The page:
Speeding up the load times of your website can have many advantages. The main one of course is that you will be less likely to turn off potential visitors, who get fed up of waiting an extra microsecond for your page to load, and then click the back button.
Another advantage is that Google uses page load times or site speed as part of their calculations for ranking websites. This means slow sites run a risk of being moved down the results pages and therefore, reducing the number of visitors they receive from Google searches.
How Caching Works
As WordPress sites are dynamic, making much use of PHP scripts, creating a temporary static file for the site is one way to speed up the loading times for a website. This approach is known as caching and is one popular and relatively simple way to improve the time it takes for your pages to load and therefore enhance the user experience and avoid being penalised by Google.
Another option to help improve site speed is to make use of a WordPress managed hosting service, to find out more read our WP Engine review and case study.
Poorly conceived themes, as well as complex designs, and a heavy use of plugins can also contribute to slow site speeds, thanks to inefficient uses of PHP functions or just too much dynamic action going on. Switching these dynamic actions to static ones is a way to help combat slow loading times. By using a WordPress caching plugin, this can be done without negatively affecting the necessary dynamic functionality of a WordPress site.
WordPress Caching Plugins
Unless you go down the managed hosting route, with a service like WP Engine (who forbid caching plugins), installing a plugin for WordPress is potentially a quick and simple way to speed up your site. There are two popular options to choose from, both of which are available in free versions.
This plugin has been downloaded over 2.6 million times and has a rating of 4.6 out of 5, making is a safe bet for caching your WordPress site without spending a penny.
This plugin comes recommended by many experienced WordPress bloggers and developers. Hosting services are also keen to endorse W3 Total Cache, including HostGator, Dreamhost and Go Daddy, to name but a few.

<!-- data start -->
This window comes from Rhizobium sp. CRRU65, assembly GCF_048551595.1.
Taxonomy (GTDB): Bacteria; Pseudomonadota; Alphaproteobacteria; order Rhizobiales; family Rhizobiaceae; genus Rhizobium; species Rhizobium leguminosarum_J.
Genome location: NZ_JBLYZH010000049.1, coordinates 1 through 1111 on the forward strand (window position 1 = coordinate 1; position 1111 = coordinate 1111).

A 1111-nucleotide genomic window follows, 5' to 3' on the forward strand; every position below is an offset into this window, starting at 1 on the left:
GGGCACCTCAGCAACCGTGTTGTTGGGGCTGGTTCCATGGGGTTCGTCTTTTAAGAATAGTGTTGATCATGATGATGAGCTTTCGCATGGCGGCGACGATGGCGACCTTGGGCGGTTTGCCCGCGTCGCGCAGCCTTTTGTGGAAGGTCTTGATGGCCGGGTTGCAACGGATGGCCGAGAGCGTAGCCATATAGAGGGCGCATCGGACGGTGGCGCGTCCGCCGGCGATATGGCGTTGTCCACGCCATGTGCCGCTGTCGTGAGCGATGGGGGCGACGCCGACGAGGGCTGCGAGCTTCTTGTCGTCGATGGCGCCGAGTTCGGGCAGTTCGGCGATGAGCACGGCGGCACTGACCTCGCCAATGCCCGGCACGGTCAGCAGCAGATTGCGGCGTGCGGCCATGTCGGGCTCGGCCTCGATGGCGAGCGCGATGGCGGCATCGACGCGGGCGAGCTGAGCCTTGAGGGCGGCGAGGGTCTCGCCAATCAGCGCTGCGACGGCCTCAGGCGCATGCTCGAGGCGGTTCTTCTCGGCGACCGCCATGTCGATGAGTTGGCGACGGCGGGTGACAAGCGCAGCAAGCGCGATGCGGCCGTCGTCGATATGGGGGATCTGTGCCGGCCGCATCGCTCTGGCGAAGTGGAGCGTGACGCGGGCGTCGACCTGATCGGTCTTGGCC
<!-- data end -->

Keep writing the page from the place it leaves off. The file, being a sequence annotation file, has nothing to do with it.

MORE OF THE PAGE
The plugin is easy to install as it can be found by searching for ’W3 Total
Cache’ from inside your WP installation, or by downloading it and then FTPing it to your server.
However, the setup process can be a little overwhelming, due to the many options that are able to be tinkered with in W3 Total Cache.
Once installed the settings for the plugin can be accessed via the newly created ‘Performance’ menu item. For a quick setup, go to the ‘General Settings’ page, where you can enable the plugin, and by selecting ‘Disk: Enhanced’, you have done enough to start caching your website and speeding up its loading times.
The other settings enable you to cache other parts of your website. They will require you to carry out further investigation to see whether they benefit your site or not.
The plugin also includes support for content delivery networks (CDN), for those who are optimising their page load times by deploying servers based around the world. Mobile devices are also catered for. In fact, this plugin boasts ‘at least 10x improvement in overall site performance when fully configured’ making it well worth installing on your site.